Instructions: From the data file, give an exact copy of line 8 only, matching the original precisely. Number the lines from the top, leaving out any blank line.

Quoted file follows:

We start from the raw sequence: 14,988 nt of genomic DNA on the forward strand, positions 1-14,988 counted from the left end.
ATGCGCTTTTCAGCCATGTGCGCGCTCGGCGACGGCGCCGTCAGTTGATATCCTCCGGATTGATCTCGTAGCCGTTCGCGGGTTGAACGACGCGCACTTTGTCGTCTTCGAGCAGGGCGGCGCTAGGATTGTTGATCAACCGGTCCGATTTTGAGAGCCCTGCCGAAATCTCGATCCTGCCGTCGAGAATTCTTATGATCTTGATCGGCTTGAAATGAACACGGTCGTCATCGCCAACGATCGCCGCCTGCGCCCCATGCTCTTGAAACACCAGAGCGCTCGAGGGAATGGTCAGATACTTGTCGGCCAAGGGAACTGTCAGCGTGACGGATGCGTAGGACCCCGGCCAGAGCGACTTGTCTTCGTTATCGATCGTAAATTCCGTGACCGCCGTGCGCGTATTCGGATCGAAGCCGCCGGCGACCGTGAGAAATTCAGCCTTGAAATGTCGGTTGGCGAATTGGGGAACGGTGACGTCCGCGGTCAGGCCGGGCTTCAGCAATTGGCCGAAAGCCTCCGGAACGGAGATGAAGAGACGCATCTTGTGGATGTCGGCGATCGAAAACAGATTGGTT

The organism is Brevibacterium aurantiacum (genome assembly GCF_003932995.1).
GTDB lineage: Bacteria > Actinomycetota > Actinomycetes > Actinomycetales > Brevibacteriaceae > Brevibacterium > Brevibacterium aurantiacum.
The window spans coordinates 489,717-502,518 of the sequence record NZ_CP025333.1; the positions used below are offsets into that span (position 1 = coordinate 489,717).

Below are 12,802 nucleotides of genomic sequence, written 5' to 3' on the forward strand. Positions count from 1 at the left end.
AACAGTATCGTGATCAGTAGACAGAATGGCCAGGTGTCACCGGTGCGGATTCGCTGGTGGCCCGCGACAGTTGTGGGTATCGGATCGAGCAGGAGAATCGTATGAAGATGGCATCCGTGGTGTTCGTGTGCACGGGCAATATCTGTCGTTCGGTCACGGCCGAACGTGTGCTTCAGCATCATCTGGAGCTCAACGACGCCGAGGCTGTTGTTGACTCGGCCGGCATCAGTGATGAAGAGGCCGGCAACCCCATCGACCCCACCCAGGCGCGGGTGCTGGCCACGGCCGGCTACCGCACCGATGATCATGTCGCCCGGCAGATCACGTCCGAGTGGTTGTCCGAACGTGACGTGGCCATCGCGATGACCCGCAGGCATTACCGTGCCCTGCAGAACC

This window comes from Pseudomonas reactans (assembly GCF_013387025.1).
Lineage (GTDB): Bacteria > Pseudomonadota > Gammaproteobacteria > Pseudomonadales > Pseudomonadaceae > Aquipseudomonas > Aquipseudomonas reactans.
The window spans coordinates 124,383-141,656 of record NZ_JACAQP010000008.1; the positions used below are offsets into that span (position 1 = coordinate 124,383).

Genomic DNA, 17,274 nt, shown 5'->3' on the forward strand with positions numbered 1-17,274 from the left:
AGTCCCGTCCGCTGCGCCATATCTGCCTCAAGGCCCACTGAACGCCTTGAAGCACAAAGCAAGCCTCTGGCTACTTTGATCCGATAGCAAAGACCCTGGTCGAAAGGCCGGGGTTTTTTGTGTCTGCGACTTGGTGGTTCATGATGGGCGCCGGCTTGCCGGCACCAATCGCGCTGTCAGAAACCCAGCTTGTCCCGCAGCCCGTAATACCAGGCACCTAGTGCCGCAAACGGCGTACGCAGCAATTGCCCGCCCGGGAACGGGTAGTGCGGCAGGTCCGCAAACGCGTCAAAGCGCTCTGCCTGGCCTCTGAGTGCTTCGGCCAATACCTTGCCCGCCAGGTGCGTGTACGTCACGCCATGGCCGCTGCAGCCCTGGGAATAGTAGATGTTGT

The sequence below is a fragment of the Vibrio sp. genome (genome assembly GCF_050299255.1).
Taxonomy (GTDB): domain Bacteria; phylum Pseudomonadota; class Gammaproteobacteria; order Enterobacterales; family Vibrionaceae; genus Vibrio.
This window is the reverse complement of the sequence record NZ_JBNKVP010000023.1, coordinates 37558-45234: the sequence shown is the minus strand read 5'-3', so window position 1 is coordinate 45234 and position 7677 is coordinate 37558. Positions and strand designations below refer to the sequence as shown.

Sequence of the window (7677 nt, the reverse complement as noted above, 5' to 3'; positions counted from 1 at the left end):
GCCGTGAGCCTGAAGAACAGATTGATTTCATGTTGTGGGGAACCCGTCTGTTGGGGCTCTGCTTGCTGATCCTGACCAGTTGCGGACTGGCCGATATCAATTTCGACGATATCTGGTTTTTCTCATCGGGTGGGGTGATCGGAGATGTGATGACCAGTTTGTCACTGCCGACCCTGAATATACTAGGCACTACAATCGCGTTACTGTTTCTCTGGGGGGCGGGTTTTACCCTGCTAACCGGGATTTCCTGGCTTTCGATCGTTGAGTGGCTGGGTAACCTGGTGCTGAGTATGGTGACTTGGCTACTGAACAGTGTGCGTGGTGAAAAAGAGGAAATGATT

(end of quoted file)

This window comes from Pseudomonas reactans (assembly GCF_013387025.1).